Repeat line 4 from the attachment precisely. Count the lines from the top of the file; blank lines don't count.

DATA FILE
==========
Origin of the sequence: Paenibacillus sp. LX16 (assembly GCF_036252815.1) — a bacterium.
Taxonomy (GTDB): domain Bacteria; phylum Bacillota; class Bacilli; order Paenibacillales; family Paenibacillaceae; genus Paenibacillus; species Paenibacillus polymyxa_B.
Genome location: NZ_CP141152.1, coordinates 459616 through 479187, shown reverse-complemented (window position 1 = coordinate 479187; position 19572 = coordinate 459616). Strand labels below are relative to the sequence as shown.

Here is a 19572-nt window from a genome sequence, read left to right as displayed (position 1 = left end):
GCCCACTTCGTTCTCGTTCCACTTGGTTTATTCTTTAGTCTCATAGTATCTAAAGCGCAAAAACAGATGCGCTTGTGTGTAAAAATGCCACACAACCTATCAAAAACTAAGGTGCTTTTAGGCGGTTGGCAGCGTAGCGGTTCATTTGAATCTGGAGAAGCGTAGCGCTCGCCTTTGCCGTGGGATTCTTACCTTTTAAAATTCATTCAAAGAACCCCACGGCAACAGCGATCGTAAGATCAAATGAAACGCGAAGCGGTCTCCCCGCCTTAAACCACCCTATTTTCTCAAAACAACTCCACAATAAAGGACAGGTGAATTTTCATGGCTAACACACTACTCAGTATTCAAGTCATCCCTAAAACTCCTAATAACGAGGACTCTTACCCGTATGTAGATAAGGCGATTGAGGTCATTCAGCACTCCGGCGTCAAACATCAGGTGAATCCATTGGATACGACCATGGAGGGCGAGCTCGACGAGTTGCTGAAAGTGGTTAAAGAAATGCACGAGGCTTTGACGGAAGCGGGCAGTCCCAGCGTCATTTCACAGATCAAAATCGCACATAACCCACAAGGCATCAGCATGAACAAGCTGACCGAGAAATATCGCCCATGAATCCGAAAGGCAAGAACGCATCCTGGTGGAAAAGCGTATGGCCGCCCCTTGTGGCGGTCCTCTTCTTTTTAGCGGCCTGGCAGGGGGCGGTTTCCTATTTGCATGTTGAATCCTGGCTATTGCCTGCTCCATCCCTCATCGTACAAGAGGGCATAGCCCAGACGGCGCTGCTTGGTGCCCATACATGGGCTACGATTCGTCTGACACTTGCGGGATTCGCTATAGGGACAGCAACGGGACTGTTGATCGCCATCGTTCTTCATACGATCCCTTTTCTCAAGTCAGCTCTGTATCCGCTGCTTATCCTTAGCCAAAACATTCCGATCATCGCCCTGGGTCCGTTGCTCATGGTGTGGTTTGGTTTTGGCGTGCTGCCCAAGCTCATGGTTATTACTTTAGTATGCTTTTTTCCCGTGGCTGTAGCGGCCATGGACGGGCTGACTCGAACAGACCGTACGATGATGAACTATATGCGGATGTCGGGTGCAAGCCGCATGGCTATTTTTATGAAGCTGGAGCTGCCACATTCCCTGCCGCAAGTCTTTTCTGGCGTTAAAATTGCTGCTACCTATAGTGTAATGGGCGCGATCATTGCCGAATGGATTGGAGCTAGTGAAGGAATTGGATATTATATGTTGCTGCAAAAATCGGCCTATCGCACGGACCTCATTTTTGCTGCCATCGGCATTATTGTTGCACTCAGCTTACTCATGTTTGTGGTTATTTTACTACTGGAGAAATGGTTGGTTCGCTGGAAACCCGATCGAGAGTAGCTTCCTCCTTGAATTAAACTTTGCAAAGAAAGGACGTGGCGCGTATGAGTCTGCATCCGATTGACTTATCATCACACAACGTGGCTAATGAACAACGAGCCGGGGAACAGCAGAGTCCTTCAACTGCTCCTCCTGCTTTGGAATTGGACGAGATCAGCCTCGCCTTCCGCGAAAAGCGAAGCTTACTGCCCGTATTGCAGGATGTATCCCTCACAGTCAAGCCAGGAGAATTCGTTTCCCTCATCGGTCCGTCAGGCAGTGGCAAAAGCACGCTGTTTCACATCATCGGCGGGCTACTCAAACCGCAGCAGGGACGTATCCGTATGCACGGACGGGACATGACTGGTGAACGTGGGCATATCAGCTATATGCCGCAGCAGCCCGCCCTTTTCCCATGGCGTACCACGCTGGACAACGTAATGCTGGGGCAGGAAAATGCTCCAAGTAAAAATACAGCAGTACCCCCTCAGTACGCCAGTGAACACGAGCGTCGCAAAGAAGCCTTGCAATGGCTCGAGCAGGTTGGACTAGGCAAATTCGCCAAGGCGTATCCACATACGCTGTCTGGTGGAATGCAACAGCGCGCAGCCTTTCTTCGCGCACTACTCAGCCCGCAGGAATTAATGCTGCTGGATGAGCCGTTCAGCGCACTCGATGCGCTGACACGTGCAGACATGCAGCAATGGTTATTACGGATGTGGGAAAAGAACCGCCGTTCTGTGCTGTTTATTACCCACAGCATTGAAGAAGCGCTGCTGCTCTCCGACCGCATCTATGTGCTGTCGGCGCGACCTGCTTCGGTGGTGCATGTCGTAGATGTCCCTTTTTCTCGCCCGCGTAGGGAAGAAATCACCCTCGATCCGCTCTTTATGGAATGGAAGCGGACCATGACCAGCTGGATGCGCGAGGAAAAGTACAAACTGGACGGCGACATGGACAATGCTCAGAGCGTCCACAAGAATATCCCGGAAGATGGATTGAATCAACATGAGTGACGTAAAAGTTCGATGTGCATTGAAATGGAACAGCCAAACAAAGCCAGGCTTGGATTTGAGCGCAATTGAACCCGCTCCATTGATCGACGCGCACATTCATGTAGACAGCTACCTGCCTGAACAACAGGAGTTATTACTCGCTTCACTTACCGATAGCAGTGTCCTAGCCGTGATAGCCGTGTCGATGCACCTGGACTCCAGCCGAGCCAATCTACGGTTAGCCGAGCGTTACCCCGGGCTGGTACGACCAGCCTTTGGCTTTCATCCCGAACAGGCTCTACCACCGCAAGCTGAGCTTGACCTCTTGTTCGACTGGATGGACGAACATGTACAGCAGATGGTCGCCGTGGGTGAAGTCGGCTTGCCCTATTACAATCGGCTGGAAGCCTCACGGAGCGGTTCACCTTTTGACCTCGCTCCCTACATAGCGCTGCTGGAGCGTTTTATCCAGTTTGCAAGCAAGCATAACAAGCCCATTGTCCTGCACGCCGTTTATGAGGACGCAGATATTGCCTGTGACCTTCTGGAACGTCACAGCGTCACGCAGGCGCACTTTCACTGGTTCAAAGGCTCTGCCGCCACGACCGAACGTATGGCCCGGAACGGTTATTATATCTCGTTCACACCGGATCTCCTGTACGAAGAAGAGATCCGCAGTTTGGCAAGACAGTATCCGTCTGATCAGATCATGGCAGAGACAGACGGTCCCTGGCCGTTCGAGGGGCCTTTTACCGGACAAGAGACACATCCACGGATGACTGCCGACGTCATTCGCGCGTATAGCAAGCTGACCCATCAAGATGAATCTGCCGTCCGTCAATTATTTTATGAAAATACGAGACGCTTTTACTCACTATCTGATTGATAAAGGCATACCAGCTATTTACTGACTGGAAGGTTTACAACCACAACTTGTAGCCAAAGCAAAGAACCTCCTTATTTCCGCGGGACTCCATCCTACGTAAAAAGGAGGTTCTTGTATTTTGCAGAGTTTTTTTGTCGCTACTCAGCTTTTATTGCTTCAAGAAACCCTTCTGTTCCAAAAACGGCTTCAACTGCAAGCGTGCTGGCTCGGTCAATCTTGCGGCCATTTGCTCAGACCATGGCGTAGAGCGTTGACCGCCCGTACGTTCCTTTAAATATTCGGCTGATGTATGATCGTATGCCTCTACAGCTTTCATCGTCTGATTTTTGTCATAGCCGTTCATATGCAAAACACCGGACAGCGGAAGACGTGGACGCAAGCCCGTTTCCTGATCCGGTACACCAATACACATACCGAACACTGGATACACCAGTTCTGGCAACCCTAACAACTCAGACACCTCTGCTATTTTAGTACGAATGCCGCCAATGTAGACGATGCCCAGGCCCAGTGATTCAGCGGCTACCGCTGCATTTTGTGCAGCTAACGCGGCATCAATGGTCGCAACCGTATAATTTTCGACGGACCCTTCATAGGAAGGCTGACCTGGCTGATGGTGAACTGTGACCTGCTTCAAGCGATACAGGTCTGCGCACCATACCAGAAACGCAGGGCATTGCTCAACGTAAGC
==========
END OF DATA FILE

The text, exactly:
Here is a 19572-nt window from a genome sequence, read left to right as displayed (position 1 = left end):